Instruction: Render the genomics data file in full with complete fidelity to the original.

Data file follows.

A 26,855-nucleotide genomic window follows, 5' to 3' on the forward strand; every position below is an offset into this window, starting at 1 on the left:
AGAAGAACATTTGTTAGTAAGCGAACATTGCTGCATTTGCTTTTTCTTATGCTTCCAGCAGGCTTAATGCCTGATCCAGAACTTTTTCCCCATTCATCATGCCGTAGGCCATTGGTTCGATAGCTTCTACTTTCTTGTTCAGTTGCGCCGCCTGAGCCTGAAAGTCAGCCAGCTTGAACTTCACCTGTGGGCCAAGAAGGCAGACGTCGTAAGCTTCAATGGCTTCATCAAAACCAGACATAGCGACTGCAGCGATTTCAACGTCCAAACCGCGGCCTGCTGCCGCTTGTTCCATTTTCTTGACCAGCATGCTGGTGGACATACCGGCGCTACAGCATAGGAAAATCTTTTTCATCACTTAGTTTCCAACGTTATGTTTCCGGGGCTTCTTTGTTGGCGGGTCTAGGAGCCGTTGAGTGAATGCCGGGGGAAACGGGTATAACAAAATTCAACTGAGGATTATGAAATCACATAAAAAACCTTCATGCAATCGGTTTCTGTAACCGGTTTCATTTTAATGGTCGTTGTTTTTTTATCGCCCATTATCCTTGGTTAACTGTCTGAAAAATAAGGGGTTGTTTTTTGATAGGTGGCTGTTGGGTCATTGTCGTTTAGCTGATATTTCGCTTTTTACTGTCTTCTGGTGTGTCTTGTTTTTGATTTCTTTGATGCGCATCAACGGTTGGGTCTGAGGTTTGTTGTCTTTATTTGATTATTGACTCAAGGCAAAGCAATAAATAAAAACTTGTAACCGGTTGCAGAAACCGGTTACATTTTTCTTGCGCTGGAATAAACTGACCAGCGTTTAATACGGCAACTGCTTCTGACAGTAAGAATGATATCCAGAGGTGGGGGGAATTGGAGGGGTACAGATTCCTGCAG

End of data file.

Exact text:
A 26,855-nucleotide genomic window follows, 5' to 3' on the forward strand; every position below is an offset into this window, starting at 1 on the left:
AGAAGAACATTTGTTAGTAAGCGAACATTGCTGCATTTGCTTTTTCTTATGCTTCCAGCAGGCTTAATGCCTGATCCAGAACTTTTTCCCCATTCATCATGCCGTAGGCCATTGGTTCGATAGCTTCTACTTTCTTGTTCAGTTGCGCCGCCTGAGCCTGAAAGTCAGCCAGCTTGAACTTCACCTGTGGGCCAAGAAGGCAGACGTCGTAAGCTTCAATGGCTTCATCAAAACCAGACATAGCGACTGCAGCGATTTCAACGTCCAAACCGCGGCCTGCTGCCGCTTGTTCCATTTTCTTGACCAGCATGCTGGTGGACATACCGGCGCTACAGCATAGGAAAATCTTTTTCATCACTTAGTTTCCAACGTTATGTTTCCGGGGCTTCTTTGTTGGCGGGTCTAGGAGCCGTTGAGTGAATGCCGGGGGAAACGGGTATAACAAAATTCAACTGAGGATTATGAAATCACATAAAAAACCTTCATGCAATCGGTTTCTGTAACCGGTTTCATTTTAATGGTCGTTGTTTTTTTATCGCCCATTATCCTTGGTTAACTGTCTGAAAAATAAGGGGTTGTTTTTTGATAGGTGGCTGTTGGGTCATTGTCGTTTAGCTGATATTTCGCTTTTTACTGTCTTCTGGTGTGTCTTGTTTTTGATTTCTTTGATGCGCATCAACGGTTGGGTCTGAGGTTTGTTGTCTTTATTTGATTATTGACTCAAGGCAAAGCAATAAATAAAAACTTGTAACCGGTTGCAGAAACCGGTTACATTTTTCTTGCGCTGGAATAAACTGACCAGCGTTTAATACGGCAACTGCTTCTGACAGTAAGAATGATATCCAGAGGTGGGGGGAATTGGAGGGGTACAGATTCCTGCAG